The success of the program depends in part on government policies in developing infrastructure and content, but also on how citizens perceive the impact of these applications in their lives. The Indian government has made the Internet a vehicle for the modernization of the country, especially in rural areas. If the connection of tens of millions of homes is good news, what is the real impact? One way to measure it is to question the uses, and to ask the new Internet users what they think.
The Internet has greatly influenced the mechanisms of socialization, exploitation of economic opportunities as well as access to sources of knowledge. However, it is more difficult to determine what aspects of socialization, economic benefits and knowledge contribute to the perceived impact of the Internet on users.
For the citizens of developing countries, the impact will be lesser in contrast to developed countries. Lower Internet penetration rates and levels of institutional infrastructure development such as schools, libraries (sources of knowledge), hospitals, emergency services, are all factors contributing to this state fact. In developing countries, a similar logic explains the perceived impact differential between urban and rural areas.
Given the rural context in developing countries, we wanted to understand how individuals perceive the impact of the Internet on their socialization, economic opportunities and access to sources of knowledge. Let's be a little more specific: by socialization we mean the ability to create social connections, information and other resources from people who are part of the network, to improve working conditions and living Social status, happiness or self-esteem.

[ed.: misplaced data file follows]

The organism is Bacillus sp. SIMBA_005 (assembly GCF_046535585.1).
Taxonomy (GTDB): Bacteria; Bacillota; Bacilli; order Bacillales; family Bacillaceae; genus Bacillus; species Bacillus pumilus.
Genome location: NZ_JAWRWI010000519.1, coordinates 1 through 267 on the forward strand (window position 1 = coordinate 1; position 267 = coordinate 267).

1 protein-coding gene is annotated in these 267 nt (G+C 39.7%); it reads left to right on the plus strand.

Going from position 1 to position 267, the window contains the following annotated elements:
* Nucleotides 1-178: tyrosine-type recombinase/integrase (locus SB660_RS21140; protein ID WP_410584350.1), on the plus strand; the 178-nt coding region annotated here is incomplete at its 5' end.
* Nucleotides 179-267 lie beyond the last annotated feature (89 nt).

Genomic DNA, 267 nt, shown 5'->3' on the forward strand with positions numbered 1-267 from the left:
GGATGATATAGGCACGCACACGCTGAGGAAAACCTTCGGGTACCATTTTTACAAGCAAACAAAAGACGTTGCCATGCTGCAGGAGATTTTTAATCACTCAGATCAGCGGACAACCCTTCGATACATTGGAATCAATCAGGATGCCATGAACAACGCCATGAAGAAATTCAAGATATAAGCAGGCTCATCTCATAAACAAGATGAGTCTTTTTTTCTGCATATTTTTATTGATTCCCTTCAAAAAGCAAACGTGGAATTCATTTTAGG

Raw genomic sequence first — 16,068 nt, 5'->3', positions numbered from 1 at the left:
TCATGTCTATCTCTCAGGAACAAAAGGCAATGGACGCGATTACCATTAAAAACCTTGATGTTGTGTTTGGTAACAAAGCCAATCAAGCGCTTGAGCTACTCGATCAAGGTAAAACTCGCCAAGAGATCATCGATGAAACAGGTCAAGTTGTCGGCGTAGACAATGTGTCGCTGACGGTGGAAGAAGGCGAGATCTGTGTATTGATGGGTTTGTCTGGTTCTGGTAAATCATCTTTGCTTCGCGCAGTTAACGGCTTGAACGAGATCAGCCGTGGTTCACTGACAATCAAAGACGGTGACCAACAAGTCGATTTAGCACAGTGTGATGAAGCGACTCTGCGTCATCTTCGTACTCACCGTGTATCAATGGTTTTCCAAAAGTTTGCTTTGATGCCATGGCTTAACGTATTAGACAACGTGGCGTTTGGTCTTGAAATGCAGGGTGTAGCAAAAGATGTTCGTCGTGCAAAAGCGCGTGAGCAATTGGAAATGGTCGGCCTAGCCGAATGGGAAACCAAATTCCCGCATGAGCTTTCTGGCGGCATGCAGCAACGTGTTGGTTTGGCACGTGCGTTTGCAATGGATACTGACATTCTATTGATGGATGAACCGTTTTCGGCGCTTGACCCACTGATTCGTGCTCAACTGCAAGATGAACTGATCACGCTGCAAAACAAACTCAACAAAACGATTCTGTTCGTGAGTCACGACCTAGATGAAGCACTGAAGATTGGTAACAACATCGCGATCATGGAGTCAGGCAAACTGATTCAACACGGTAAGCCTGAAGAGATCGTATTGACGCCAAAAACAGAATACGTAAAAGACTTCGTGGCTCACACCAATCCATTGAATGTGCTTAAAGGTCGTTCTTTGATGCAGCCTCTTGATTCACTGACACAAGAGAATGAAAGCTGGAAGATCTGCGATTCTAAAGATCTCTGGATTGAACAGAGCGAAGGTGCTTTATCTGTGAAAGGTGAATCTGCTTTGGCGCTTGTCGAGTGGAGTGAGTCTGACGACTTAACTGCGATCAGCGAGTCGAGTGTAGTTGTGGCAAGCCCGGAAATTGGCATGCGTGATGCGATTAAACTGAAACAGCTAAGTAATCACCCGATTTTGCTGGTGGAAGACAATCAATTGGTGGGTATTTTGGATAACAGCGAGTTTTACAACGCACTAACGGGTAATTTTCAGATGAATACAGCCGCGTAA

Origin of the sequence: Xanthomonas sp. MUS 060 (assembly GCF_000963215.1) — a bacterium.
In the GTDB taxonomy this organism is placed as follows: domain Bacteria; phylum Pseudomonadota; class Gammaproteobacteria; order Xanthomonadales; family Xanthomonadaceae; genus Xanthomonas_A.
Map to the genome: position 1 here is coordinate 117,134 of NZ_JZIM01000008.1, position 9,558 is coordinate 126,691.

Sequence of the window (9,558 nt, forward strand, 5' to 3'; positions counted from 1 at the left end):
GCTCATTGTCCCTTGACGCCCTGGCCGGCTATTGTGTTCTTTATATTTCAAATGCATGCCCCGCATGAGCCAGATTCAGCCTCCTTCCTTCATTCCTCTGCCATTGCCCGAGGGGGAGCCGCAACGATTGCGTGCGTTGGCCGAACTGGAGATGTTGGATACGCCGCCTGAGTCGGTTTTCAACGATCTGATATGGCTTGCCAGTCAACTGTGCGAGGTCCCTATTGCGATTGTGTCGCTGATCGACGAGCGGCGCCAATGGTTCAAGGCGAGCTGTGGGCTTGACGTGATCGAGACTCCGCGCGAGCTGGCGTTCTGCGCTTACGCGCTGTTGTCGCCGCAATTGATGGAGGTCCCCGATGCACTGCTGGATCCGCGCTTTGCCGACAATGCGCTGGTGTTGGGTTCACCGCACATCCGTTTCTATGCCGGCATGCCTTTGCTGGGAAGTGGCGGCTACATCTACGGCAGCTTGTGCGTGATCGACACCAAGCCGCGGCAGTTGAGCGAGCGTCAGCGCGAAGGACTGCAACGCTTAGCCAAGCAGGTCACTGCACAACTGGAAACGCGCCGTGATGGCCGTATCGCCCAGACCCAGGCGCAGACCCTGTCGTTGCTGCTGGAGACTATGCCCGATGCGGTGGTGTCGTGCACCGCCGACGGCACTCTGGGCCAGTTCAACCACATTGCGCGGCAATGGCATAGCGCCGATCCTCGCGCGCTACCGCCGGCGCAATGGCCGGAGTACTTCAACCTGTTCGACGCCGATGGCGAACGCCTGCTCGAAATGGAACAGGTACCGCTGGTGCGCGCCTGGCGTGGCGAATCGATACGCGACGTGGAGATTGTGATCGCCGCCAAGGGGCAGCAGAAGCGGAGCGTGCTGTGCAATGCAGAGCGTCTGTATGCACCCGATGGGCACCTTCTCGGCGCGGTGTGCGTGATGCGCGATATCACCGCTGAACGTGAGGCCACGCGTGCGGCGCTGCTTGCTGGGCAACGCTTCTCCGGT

The economic opportunities include anything that stimulates productivity and innovation, the recomposition of the value chain, access to services and public information, time savings transport, timely access to health and education services, Increased sales and access to new methods to increase revenue (increase scope and scale of business, expand customer/supplier base, expand product portfolios, create Employment opportunities). For sources of knowledge, we mean the ability to seek knowledge and to combine it with other knowledge available.
In particular, rural areas lack educational, communication and transport infrastructure. Employment opportunities are limited and information about job opportunities in other locations is difficult to access. During epidemics or floods, it is difficult to contact other organizations to seek help. Even trade operates at a fairly primary level. As a result, some aspects of the Internet that are valued by city dwellers are not useful to rural populations, and vice versa.
The effect of the emancipation of the perceived impact is important and positive. For a rural Internet user, the greatest impact of the Internet is emancipation. This shows that the ability of the Internet to compensate for the lack of physical and institutional infrastructure in rural areas is very important for rural residents. Elements related to emancipation relate to transport and information infrastructure, emergency services and the ability to maintain social ties. For these users, the perceived impact was significant because of the Internet's ability to overcome the vulnerabilities of these dimensions.